Animals > chordates > Branchiostoma
In this lab, you'll examine several different specimens of Branchiostoma, which is also called Amphioxus. Although the name Amphioxus is commonly used, Branchiostoma is the correct scientific name for this genus, so I'll use that name on this page. This organism also goes by the common name "lancelet," supposedly because it resembles a small lance.
Branchiostoma whole mount
Cephalochordates are chordates, but they are not vertebrates. While it doesn't have a backbone (or any bones at all), Branchiostoma shows all the basic characteristics of the phylum Chordata, including:
- Notochord: a semi-rigid stiffening rod made of cartilage, running along the animal's back. In humans, the notochord forms during early development but later is replaced with bone; the only remnant of the notochord in your body is the cartilaginous disks between your vertebrae.
- Dorsal nerve cord: a thick cord of nerve cells, dorsal to the notochord; homologous to the vertebrate central nervous system, including the spinal cord and brain.
- Pharynx: a cartilaginous structure in the throat area. In Branchiostoma, it is used mainly for feeding. The pharynx consists of numerous gill bars, with gill slits between them. The animal sucks in water through its mouth and forces it out through the gill slits, capturing small food particles from the water. In vertebrates, some of the gill bars have evolved to become other structures, such as jaw bones.
- Tail: an extension of the body, including notochord and muscle, beyond the end of the digestive tract. This helps distinguish chordates from various kinds of worms, in which the anus is at the very back end of the body. In chordates, it's usually called a "post-anal tail," because it's posterior to the anus — but where else would a tail be?
Branchiostoma oral region
The dorsal fin is stiffened with cartilage, which has mostly disappeared in this cross-section.
The nerve cord is toward the animal's dorsal side, and it originally forms as a hollow tube. In this image, it appears as a large, pinkish area with dark dots in the center. See below for an enlarged view.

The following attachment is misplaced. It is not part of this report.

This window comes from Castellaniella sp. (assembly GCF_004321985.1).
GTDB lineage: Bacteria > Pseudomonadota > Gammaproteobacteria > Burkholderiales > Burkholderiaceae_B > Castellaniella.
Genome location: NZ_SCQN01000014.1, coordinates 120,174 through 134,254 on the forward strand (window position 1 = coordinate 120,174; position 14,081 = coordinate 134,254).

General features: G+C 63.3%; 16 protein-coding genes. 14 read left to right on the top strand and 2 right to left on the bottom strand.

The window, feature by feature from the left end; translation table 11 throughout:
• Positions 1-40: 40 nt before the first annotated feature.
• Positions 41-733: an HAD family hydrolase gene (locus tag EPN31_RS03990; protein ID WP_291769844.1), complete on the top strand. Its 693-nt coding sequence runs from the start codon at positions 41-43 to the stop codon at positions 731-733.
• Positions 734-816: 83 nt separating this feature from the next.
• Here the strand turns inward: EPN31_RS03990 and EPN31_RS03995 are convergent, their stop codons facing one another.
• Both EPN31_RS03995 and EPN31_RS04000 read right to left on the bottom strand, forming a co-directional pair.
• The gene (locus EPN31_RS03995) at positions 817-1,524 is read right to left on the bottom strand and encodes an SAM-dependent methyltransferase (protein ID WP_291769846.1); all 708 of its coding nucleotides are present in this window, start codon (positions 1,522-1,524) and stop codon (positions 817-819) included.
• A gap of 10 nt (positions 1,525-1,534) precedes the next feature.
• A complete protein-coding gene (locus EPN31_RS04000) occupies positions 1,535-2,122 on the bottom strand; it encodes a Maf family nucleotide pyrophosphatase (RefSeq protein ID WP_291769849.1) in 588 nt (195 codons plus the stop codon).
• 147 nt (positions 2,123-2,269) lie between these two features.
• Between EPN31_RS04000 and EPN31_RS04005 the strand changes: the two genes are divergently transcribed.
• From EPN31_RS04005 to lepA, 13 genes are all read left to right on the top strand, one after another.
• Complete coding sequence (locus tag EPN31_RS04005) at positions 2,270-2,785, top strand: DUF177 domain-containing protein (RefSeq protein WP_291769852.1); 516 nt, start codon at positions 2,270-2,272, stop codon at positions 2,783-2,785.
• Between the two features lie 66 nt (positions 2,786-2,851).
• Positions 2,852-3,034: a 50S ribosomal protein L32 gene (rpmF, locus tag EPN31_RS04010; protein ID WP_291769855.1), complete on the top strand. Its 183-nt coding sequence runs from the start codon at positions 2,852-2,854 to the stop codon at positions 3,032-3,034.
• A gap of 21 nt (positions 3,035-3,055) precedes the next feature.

There are several distinct blocks of muscle running along the sides of the body.
The buccal cavity is simply the space inside the mouth. Branchostoma lives in the ocean and burrows its tail into the sand; it then sucks in large amounts of water through the mouth in order to filter out small particles of food using its pharynx, which is shown below.
Cirri are small tentacles surrounding the mouth.
Branchiostoma pharynx region
The pharynx plays a key role in Branchiostoma's feeding. As seawater is sucked in through the mouth, it is forced out the sides through the gill slits, which are spaces between the gill bars.
Other vertebrates also have structures homologous to the pharynx of Branchiostoma. In fish, some of the gill bars are cartilaginous structures that support the gills. In fish, mammals and other vertebrates, some of the gill bars have changed to become the bones of the jaw and ear.
This cross-section also shows one part of the coelom. Chordates have true coeloms, in which the major organs form.
Branchiostoma gonad region
This image shows a cross-section of a mature female Branchiostoma. The cross-section is posterior to the one shown in the above picture.
Gonads produce eggs or sperm. Since this is a female, the gonads are ovaries, which produce eggs.
The hepatic cecum is part of the digestive tract. It apparently functions both to secrete digestive juices and to help absorb nutrients from the food. "Hepatic" means it relates to the liver. Although Branchiostoma doesn't have a liver, the hepatic cecum may be similar to the liver of vertebrates.
Branchiostoma posterior region
The intestine secretes digestive enzymes and absorbs nutrients from food.
This region of the body is mostly muscle. Note that the muscle is divided into discrete segments.
Branchiostoma swims like a fish, with side-to-side movements of the tail. The notochord in this part of the body is relatively narrow to allow this movement, but is tall to resist up-and-down motion.
The notochord is made of cartilage, a type of connective tissue that consists mostly of extracellular matrix with widely scattered cells. Thus, in this picture the notochord appears wavy and smooth, and lacks the visible dark dots of cell nuclei. The muscle tissue, on the other hand, is dense with nuclei and much darker.
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This page updated September 17, 2011